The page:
A Whopper of a Day 10 min read
There are no great limits to growth because there are no limits of human intelligence, imagination, and wonder - Ronald Reagan
Today was a big day. No, not due to the Super Bowl, sorry sports fans, (in fact I would go as far as say big “f…ing” day as our fierce leader of a VP once so poignantly stated.)
Today is President Ronald Reagan’s 100th Birthday.
As I was retrieving a birthday cake in his honor from Whole Foods bakery, I inadvertently caused much angst (and possibly few extra months in therapy) to the organically certified staff. Not only did I ask them to write “Happy Birthday Ronald Reagan.” The bakery lady giggled quite a bit at the unusual request but didn’t know how to spell “Reagan.” She was so traumatized that she asked twice for spelling assistance, then I asked for an exclamation point at the end to boot!
Yummy, fully calorie-loaded chocolate whopper of a cake in hand, I proudly marched home to pair it with my favorite Napa Cabernet (more on that later). However, the realization of last night’s letter send by Robert Parker to his subscribers hit me hard and took some pep out of my step… Like the Great Communicator and Storyteller before him, Parker single handedly rearranged the wine world, one newsletter at a time. And now he is no longer a California reviewer, relinquishing those duties to a colleague. The news was difficult to swallow and absorb.
A Big Sigh Heard Around the (Wine) World
Last night was pretty tough. As the hangover of last night’s revelation slowly began to sink in, I was flooded with thoughts and emotions. As many of you know, and despite his repeated professions of being a Francophile; in many ways I consider Parker an American Patriot and a champion of American Spirit. Clearly Parker has been a transcending, transformative force in the wine world at large and California wine in particular and I felt momentarily orphaned…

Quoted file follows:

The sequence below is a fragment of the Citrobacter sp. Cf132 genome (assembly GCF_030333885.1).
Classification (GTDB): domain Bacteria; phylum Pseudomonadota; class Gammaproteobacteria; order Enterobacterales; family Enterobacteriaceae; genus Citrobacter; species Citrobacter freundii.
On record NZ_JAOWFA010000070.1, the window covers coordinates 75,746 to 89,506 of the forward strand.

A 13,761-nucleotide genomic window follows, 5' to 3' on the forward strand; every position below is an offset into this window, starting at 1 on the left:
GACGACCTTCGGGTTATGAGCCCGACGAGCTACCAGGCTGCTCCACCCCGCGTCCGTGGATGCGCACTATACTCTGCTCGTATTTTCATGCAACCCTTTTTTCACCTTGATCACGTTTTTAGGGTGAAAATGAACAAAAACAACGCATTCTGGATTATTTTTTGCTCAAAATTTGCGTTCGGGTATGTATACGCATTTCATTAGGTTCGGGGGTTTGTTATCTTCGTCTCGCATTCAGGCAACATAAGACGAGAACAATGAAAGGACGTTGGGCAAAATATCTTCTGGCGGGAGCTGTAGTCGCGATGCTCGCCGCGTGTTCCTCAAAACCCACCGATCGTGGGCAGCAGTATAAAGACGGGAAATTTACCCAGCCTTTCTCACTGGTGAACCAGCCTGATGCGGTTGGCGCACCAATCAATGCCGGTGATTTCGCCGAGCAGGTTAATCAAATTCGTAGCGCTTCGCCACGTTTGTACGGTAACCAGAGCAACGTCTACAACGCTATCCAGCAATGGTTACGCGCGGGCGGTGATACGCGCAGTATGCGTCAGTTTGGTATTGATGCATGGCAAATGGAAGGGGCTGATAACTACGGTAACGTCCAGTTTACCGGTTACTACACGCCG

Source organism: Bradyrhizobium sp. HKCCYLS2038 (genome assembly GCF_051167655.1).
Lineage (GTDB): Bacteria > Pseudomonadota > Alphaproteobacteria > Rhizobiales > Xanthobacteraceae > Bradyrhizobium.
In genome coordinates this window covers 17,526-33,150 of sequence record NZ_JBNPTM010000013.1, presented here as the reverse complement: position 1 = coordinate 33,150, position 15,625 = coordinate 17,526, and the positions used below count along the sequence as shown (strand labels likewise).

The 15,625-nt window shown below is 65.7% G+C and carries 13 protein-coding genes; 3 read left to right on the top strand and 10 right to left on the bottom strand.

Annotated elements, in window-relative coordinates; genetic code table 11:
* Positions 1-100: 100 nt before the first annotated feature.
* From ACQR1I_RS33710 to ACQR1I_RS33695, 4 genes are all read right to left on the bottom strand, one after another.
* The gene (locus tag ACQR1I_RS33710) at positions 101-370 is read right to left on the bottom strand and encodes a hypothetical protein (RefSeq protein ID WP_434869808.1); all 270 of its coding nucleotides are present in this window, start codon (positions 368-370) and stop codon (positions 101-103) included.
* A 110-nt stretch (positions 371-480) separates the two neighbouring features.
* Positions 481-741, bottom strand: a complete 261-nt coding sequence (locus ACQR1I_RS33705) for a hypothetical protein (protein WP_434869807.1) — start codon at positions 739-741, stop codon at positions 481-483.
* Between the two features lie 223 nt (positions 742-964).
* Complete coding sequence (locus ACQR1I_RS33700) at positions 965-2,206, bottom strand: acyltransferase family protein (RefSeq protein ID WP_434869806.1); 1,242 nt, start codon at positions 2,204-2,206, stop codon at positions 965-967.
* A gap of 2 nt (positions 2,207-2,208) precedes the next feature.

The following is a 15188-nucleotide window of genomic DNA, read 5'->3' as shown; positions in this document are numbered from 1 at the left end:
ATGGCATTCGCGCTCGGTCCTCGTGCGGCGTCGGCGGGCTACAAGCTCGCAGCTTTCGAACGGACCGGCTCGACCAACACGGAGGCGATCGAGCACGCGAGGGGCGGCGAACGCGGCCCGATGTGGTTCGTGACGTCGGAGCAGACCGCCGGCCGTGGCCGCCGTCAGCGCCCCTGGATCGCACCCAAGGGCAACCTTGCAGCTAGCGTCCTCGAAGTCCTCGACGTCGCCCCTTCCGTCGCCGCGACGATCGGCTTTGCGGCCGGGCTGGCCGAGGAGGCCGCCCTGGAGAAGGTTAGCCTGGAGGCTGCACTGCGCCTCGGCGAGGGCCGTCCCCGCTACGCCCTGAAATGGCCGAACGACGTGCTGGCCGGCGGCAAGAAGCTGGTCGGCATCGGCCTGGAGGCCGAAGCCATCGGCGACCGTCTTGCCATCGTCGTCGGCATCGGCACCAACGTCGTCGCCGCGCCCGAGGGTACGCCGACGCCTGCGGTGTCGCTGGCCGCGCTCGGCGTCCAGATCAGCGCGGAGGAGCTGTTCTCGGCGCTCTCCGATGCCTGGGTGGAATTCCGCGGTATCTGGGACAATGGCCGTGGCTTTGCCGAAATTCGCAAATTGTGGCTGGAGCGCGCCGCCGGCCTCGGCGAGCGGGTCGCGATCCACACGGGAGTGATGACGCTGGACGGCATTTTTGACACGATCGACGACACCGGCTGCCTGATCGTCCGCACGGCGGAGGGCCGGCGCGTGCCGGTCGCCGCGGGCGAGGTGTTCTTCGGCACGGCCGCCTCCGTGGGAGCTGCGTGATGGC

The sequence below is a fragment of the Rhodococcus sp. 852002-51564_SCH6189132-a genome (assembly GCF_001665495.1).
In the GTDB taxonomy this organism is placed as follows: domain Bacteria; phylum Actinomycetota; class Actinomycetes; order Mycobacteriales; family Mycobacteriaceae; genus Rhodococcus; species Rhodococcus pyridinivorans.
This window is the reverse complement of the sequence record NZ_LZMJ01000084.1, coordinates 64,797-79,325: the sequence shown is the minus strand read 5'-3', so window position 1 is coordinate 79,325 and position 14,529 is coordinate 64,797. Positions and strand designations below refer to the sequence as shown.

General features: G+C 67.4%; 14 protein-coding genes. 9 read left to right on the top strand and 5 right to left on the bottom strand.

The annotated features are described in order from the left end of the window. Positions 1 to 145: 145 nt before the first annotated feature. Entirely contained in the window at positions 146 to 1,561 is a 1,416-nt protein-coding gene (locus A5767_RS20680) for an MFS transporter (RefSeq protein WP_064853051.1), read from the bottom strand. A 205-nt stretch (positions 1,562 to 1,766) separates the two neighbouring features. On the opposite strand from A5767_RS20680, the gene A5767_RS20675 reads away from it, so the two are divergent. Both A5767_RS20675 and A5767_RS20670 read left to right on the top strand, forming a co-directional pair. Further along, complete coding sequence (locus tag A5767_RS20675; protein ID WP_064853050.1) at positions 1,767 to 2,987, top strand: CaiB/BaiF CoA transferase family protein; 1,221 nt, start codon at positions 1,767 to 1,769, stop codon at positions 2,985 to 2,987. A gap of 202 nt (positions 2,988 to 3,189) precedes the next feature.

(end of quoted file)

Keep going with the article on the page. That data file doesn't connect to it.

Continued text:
In the fragile ecosystem of the wine world, the balance can get upset rather easily. RP’s instrumental role can simply not be underestimated; nor the unintended consequences of his departure from CA wine reviews be quantified.
His curiosity and passion for New World wines was contagious enough to rearrange many a palate (and a checkbook!)
Unlike some, I am not looking forward to any replacement; not due to change it signifies, but for an entirely different host of reasons.
Reagan is irreplaceable. So is Parker. I won’t bother qualifying my statement with how his colleague is “a fine writer”. I am sure he is. It just simply isn’t the point. Parker is unique in the same sense as Reagan was. There is nothing interchangeable about great leadership.
I never thought of myself as the type that needed rescuing; but apparently, I did. Not once but twice. First I was rescued from the clutches of rampant tyranny of the New World order, then, ironically from the Old World puritanical restraint.
I never thought that I would speak of Reagan and Parker in the same year let alone the same sentence, and certainly never aspired to compare or correlate the two in any way. However as fate would have it, both played a pivotal role in my life and the similarities that emerged as they were gradually revealing themselves were downright eerie.
I cannot express enough what Reagan’s presidency meant to me personally and how profoundly it affected my life. I would have never had a chance to become who I am in a true sense of the word had it not been for his personal courage and brilliant policies.
I also would never have matured into the kind of wine geek I am proud to have become if it wasn’t for Parker’s passionate portrayal of boutique California producers who strive for excellence and authenticity.